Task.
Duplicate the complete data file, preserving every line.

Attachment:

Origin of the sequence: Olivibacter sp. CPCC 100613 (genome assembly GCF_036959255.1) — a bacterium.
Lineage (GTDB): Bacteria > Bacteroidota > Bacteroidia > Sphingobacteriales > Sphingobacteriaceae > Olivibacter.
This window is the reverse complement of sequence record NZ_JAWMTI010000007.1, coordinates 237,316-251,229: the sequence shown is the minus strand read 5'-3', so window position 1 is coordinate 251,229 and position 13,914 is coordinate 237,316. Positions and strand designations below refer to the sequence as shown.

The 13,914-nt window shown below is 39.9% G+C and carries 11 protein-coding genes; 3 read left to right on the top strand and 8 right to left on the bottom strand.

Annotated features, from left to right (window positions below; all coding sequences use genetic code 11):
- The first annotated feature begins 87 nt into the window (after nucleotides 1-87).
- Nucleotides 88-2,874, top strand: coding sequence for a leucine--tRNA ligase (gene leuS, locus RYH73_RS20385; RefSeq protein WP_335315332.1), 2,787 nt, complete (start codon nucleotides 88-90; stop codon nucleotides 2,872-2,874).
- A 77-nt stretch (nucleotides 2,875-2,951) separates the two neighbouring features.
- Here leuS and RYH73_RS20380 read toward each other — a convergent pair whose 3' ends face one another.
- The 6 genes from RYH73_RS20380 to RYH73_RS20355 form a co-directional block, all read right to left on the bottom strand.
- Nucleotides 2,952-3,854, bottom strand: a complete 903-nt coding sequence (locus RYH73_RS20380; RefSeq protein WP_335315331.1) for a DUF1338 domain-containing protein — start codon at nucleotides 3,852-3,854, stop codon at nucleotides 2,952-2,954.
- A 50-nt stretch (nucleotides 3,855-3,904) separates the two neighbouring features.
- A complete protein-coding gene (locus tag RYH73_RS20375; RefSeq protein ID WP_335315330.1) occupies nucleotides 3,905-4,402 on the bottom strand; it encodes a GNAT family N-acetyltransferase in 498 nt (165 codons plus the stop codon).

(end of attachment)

Origin of the sequence: Olivibacter sp. CPCC 100613 (genome assembly GCF_036959255.1) — a bacterium.
Lineage (GTDB): Bacteria > Bacteroidota > Bacteroidia > Sphingobacteriales > Sphingobacteriaceae > Olivibacter.
This window is the reverse complement of sequence record NZ_JAWMTI010000007.1, coordinates 237,316-251,229: the sequence shown is the minus strand read 5'-3', so window position 1 is coordinate 251,229 and position 13,914 is coordinate 237,316. Positions and strand designations below refer to the sequence as shown.

The 13,914-nt window shown below is 39.9% G+C and carries 11 protein-coding genes; 3 read left to right on the top strand and 8 right to left on the bottom strand.

Annotated features, from left to right (window positions below; all coding sequences use genetic code 11):
- The first annotated feature begins 87 nt into the window (after nucleotides 1-87).
- Nucleotides 88-2,874, top strand: coding sequence for a leucine--tRNA ligase (gene leuS, locus RYH73_RS20385; RefSeq protein WP_335315332.1), 2,787 nt, complete (start codon nucleotides 88-90; stop codon nucleotides 2,872-2,874).
- A 77-nt stretch (nucleotides 2,875-2,951) separates the two neighbouring features.
- Here leuS and RYH73_RS20380 read toward each other — a convergent pair whose 3' ends face one another.
- The 6 genes from RYH73_RS20380 to RYH73_RS20355 form a co-directional block, all read right to left on the bottom strand.
- Nucleotides 2,952-3,854, bottom strand: a complete 903-nt coding sequence (locus RYH73_RS20380; RefSeq protein WP_335315331.1) for a DUF1338 domain-containing protein — start codon at nucleotides 3,852-3,854, stop codon at nucleotides 2,952-2,954.
- A 50-nt stretch (nucleotides 3,855-3,904) separates the two neighbouring features.
- A complete protein-coding gene (locus tag RYH73_RS20375; RefSeq protein ID WP_335315330.1) occupies nucleotides 3,905-4,402 on the bottom strand; it encodes a GNAT family N-acetyltransferase in 498 nt (165 codons plus the stop codon).